It Takes a Village

By Julie Loomis, RN, JD
November, 2017

Electronic Health Records offer the potential for vast improvement in continuity of care, legibility and accurate recordkeeping. However, to most practitioners, that goal seems light years away. This is due to many factors out of the user’s control such as technology, design and integration issues. The good news is there are some ways the “end user” can help advance this goal. It’s easy to learn just enough about the system to get by and to focus on the assigned task. But, with careful attention to your system’s deficiencies and encouraging teamwork among your IT specialists and EHR vendor to address those issues, you will accomplish more, and impact other practices utilizing the same system. Evaluating the clinical decision support tools, standardizing the workflow, making appropriate modifications, and training and retraining to avoid perpetuating “user errors” passed down from others, are all ways to keep critical thinking and teamwork at the forefront.

The Physician Insurers Association of America’s (PIAA)  most recent review of EHR claims noted a rise in technology-related liability. "As EHR use is rising, so are MPL (medical professional liability) claims linked to the technology. As we continue to identify problems, we need to track the cause of those issues and share mitigation strategies," said PIAA's Vice President of Research & Risk Management P. Divya Parikh. "The goal remains to continually improve the safe use of EHRs and health IT. ONC's SAFER self-assessment Guides offer tools that users can utilize to help ensure continuous improvement in EHR systems so that perhaps eventually EHRs can offer the benefits of increased productivity and lower cost that have been promised.”*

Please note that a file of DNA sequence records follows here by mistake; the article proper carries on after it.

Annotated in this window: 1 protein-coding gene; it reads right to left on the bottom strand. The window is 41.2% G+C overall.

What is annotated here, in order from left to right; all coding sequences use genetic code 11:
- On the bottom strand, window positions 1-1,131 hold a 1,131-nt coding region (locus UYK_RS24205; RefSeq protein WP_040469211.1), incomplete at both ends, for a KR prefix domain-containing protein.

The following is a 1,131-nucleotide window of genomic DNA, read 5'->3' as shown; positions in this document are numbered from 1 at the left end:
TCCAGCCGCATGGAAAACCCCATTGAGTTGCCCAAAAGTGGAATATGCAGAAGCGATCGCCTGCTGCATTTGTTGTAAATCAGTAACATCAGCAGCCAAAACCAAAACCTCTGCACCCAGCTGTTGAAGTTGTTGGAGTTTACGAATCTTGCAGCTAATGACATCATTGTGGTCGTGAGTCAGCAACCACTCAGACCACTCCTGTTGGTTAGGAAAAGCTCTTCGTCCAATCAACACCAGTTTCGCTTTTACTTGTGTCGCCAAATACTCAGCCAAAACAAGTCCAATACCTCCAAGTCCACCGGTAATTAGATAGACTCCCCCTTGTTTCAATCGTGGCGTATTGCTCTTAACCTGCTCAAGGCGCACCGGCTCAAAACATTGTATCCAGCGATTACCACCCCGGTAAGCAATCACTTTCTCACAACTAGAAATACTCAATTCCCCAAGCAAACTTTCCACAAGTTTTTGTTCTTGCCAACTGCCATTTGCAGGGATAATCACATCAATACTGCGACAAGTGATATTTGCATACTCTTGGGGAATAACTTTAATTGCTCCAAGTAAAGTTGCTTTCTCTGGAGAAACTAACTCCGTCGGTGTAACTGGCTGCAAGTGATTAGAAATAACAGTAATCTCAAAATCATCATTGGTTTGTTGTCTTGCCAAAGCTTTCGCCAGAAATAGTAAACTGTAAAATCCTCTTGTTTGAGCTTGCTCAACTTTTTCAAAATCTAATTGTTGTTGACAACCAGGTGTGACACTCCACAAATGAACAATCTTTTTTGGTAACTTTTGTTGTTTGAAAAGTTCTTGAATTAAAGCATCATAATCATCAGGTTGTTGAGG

* The Office of the National Coordinator for Health IT (ONC) published Safety Assurance Factors for EHR Resilience (SAFER) Guides, which are available here


Julie Loomis, RN, JD

About the Author

Julie Loomis is Assistant Vice President of Risk Education for SVMIC where she develops educational programs and assists policyholders and staff with risk management issues. Ms. Loomis is a member of the Tennessee Bar Association, Medical Group Management Association, and American Society of Healthcare Risk Managers (ASHRM). She recently contributed to ASHRM’s Medication Safety Pearls. She serves on the Risk Management Committee of the Physician Insurers Association of America. Ms. Loomis is a speaker on risk management and professional liability topics at medical professional association meetings, medical schools and residency programs, and industry seminars.


The contents of The Sentinel are intended for educational/informational purposes only and do not constitute legal advice. Policyholders are urged to consult with their personal attorney for legal advice, as specific legal requirements may vary from state to state and/or change over time.